"He's so exciting, isn't he?" enthused his manager, Steve Bruce. "When he's in full flow, like today, he's unplayable. When he takes the ball early, he's got such quick feet. He's like an old-fashioned winger. A dying breed. He dances past people and looks a real talent. Like many young players, he's had his ups and downs. But he's as good as he wants to be."
Pennant epitomised the quality that Birmingham do possess in their ranks, but which they too frequently fail to exhibit, or which, according to their manager, has lain dormant on the injury table. Suddenly portents appear a little more auspicious for Bruce, who, with the bookmakers having recently ceased taking bets on him becoming the next Premiership manager to be cast adrift, watched his men offer a rude retort on his behalf.
"It's no coincidence that this result came when all the big players were back, like [Mario] Melchiot, [David] Dunn, and [Mikael] Forssell [the latter pair both substitutes]," said Bruce. "And, of course, the addition of Chris Sutton to the squad has given everybody a quick lift. Gordon Strachan rated him highly at Celtic, and I can see why, having worked with him for two weeks. He's been fantastic."
Bruce's lugubrious counterpart, Harry Redknapp, has features designed to embrace misery, but even he had the look of a man who knows he is about to be shoved off the lifeboat into freezing sea. "A massive blow," he opined. "And I've lost my captain, [Dejan] Stefanovic, with a very serious facial injury. I didn't see it, but I gather he was whacked in the face by an elbow." The elbow was Forssell's, as he and Stefanovic challenged for the ball late on. The Serb went off on a stretcher. The Finn went, probably correctly, unpunished, and then won the penalty which he converted himself for City's fourth. "It's looking bleak," admitted Redknapp. "But this is a squad which is woefully weak. I've brought four players in, but we're still well short."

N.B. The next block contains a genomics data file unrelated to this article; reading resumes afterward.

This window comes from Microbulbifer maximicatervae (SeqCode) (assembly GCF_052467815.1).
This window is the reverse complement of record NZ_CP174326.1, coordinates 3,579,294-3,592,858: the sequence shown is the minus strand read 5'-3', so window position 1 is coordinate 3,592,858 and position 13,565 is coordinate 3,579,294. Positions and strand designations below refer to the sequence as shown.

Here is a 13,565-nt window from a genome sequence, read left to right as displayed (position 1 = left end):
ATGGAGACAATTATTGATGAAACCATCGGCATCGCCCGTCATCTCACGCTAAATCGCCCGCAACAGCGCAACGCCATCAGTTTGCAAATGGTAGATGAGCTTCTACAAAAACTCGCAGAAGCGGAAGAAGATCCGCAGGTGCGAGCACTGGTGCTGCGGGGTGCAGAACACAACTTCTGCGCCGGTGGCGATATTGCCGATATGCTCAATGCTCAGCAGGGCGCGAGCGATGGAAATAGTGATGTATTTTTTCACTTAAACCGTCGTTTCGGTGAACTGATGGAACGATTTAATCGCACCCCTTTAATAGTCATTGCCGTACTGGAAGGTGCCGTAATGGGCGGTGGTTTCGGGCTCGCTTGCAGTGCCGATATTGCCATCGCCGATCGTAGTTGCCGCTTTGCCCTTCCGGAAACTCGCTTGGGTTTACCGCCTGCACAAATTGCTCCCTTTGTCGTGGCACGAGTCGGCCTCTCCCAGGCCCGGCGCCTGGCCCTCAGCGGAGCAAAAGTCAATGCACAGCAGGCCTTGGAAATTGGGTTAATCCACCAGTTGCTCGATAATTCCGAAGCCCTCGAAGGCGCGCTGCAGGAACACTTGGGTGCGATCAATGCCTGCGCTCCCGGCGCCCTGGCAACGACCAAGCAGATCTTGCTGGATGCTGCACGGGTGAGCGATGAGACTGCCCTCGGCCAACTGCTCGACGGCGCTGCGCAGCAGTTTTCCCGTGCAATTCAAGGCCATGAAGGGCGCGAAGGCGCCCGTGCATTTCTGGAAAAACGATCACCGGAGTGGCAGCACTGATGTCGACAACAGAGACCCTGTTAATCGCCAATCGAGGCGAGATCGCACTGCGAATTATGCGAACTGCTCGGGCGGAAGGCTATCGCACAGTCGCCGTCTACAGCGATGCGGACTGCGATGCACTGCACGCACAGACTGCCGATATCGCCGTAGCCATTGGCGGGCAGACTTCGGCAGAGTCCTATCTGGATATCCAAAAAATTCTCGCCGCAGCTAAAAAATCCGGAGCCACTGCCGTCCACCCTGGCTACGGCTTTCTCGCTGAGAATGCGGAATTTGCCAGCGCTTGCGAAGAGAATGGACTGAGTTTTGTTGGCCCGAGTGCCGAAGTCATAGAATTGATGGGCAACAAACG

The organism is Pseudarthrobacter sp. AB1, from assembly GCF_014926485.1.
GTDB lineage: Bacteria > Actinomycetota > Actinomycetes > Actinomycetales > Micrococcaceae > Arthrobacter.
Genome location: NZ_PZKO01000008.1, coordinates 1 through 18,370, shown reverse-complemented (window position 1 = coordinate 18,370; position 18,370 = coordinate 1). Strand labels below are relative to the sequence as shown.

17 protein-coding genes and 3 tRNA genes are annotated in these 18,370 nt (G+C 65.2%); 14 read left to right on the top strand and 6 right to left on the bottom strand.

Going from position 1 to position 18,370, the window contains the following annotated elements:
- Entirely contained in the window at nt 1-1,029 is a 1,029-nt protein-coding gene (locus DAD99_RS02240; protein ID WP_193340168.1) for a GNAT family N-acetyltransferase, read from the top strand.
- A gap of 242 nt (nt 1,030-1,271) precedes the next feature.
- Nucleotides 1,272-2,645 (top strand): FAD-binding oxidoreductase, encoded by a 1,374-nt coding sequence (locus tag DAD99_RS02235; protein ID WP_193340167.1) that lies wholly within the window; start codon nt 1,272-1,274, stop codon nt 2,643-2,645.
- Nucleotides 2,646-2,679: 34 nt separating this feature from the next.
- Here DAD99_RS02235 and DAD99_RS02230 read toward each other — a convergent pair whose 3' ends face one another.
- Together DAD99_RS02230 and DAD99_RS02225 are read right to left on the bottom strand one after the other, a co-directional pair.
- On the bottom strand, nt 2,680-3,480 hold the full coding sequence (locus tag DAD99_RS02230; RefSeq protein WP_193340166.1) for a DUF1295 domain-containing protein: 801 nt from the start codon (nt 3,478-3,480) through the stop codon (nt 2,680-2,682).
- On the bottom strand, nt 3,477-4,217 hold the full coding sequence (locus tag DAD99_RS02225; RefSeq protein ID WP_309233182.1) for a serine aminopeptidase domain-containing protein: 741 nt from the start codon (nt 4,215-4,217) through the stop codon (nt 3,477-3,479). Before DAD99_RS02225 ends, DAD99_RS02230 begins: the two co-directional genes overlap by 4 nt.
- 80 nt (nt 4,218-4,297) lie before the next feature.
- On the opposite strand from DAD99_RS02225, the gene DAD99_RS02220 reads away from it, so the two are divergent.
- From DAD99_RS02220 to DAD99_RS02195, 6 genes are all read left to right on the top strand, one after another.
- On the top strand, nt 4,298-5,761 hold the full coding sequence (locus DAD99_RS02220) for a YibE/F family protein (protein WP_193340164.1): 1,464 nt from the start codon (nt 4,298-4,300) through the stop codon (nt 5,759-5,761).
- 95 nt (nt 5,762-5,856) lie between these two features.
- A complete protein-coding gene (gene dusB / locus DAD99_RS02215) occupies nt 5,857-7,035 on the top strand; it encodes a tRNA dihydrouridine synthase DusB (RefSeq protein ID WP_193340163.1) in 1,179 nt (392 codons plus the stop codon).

There had been a mischievous suggestion beforehand that Sven Goran Eriksson should have been here to run his eye over Sutton and Emile Heskey as a potential England partnership. By the end, it wasn't so much of a joke as both, together with Pennant, regularly laid siege to the visitors' goal.
Sutton still possesses a footballing brain, which contributed to City's second goal. And earlier, after a mistake by Stefanovic, allowing Heskey to square to him, he could have enjoyed a goal on his home debut, but for Jamie Ashdown's save.
By that stage, City were already ahead. Their opener had more than a touch of London Blues about it. A splendid cross dug out by former Chelsea defender Melchiot was perfectly struck for Jiri Jarosik, on a season's loan from Stamford Bridge, to head in firmly at the far post.
Seven minutes before the break, a Heskey header was dummied by Sutton, and Pennant seized control, jinked his way across and around two defenders before confidently beating Ashdown with a left-footed drive.
That interval scoreline flattered City. Benjani Mwaruwari, the Zimbabwe striker who was due to fly out directly after the match to play in the African Nations' Cup, and Vincent Pericard both might have scored either side of City's early goal. Mwaruwari was thwarted by goalkeeper Maik Taylor. Pericard did beat Taylor, but his effort drifted wide.
After the break, Birmingham confirmed their victory when Matthew Upson buried a header, from Pennant's corner, past Ashdown. Portsmouth tried to rally but Mwaruwari was denied by Taylor. A by then dispirited Portsmouth conceded a fourth from Forssell's penalty in added time. There was still the opportunity for substitute Dunn to drive home a fifth.
Pompey, who, on top of everything else face a Premier League inquiry over an alleged illegal approach to Redknapp which culminated in him moving from Southampton, did not merit this scale of a defeat, but they looked a team who, for all their manager's forays into the transfer market, still appear destined to join their deadly rivals in theChampionship. The delight will be all Southampton's.Reuse content